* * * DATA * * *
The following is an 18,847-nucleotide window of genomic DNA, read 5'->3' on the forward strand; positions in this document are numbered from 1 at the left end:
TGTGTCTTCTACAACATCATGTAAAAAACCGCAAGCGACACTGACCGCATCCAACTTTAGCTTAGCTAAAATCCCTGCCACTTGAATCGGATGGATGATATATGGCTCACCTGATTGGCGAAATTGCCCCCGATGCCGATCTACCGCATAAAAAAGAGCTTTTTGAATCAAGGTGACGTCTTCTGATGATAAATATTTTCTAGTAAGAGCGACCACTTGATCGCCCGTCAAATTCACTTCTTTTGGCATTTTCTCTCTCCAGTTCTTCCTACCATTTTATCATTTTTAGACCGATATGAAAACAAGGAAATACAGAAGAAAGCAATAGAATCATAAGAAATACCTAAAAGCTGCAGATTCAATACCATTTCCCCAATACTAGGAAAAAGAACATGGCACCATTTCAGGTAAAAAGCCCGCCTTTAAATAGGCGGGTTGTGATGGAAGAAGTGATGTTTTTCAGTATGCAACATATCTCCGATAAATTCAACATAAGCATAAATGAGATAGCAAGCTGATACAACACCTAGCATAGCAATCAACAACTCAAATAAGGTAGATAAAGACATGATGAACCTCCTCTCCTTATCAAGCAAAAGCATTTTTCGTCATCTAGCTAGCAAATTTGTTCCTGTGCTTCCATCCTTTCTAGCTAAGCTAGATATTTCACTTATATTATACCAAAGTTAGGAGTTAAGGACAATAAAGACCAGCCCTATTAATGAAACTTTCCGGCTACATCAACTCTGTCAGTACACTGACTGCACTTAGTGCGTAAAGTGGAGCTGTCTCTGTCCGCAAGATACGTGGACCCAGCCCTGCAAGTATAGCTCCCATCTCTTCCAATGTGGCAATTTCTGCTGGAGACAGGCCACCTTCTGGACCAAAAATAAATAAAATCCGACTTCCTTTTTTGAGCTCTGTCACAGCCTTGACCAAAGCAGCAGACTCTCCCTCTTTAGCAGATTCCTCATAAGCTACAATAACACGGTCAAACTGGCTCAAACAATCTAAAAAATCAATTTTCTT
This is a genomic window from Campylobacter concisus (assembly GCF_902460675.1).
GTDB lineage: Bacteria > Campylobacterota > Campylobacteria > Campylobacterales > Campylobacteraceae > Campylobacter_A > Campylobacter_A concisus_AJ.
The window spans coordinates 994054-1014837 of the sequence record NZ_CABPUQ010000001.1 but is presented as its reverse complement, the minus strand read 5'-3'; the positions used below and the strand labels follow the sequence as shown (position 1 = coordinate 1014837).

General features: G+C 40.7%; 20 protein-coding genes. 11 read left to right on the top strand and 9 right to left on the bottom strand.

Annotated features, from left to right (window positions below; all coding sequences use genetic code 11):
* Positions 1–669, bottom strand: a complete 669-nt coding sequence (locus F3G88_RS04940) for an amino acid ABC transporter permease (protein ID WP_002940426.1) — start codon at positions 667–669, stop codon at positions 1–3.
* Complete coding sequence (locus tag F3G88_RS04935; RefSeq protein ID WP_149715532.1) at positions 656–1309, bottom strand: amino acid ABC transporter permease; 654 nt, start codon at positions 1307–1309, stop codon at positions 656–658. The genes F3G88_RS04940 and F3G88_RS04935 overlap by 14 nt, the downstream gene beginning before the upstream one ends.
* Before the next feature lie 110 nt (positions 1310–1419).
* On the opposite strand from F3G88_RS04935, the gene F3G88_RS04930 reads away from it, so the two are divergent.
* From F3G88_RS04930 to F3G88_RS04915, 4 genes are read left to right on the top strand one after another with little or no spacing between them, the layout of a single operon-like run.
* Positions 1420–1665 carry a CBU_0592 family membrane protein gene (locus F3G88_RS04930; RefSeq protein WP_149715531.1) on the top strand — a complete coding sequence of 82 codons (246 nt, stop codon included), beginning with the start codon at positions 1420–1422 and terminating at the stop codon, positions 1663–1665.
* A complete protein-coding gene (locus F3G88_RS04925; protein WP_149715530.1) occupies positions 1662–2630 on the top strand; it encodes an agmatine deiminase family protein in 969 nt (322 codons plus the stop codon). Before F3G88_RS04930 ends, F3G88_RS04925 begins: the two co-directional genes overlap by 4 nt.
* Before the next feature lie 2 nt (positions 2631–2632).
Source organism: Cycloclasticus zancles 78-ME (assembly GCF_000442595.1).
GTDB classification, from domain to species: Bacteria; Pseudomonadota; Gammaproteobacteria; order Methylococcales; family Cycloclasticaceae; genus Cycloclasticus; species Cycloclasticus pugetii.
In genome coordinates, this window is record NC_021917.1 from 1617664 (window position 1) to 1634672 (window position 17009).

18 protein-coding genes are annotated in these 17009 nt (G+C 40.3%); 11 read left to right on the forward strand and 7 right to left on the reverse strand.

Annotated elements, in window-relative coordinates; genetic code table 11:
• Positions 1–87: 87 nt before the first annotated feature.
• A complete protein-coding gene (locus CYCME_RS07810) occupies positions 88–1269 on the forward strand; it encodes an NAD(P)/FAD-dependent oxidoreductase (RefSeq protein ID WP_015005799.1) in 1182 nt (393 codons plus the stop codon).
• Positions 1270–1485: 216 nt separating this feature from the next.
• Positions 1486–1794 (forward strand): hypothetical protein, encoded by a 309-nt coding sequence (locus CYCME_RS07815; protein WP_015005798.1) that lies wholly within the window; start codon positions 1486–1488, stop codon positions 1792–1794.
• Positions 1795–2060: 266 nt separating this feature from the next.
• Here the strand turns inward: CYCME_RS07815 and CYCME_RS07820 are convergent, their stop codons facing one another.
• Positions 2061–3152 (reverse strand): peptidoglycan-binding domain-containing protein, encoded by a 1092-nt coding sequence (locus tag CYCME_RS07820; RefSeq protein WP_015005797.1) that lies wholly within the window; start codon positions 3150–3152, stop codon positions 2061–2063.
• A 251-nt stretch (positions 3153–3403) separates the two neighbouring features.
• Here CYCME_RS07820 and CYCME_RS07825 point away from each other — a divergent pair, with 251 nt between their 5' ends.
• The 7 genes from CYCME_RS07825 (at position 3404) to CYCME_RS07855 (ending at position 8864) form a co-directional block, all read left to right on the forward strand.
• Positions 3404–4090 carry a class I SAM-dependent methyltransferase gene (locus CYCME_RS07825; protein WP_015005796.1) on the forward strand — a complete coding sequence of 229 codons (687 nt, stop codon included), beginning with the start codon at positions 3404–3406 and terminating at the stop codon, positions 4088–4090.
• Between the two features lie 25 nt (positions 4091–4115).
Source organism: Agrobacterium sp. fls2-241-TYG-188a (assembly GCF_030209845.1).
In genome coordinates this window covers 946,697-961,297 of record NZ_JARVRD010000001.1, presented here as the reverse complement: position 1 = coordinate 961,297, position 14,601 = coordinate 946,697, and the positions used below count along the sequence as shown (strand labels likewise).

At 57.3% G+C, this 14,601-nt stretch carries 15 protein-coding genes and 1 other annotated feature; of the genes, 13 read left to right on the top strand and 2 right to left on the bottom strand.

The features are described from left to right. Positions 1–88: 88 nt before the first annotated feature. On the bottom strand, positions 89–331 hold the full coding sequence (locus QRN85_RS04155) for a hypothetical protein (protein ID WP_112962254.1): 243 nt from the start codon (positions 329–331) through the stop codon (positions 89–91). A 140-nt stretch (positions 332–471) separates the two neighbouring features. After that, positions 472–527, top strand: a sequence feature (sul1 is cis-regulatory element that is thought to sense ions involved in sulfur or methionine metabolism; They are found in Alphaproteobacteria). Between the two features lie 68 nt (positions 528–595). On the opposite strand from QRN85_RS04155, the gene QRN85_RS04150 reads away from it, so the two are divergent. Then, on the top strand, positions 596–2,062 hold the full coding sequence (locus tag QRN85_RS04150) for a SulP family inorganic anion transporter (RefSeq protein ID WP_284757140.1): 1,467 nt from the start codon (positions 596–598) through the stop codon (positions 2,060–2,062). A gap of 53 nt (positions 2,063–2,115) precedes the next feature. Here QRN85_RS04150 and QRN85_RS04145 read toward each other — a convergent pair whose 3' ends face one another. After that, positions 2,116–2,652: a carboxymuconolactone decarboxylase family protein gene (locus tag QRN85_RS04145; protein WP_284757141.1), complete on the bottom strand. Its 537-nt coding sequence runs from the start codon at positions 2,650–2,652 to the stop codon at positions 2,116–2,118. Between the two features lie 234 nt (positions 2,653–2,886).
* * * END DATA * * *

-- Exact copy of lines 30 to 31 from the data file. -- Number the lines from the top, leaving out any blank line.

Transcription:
• The 7 genes from CYCME_RS07825 (at position 3404) to CYCME_RS07855 (ending at position 8864) form a co-directional block, all read left to right on the forward strand.
• Positions 3404–4090 carry a class I SAM-dependent methyltransferase gene (locus CYCME_RS07825; protein WP_015005796.1) on the forward strand — a complete coding sequence of 229 codons (687 nt, stop codon included), beginning with the start codon at positions 3404–3406 and terminating at the stop codon, positions 4088–4090.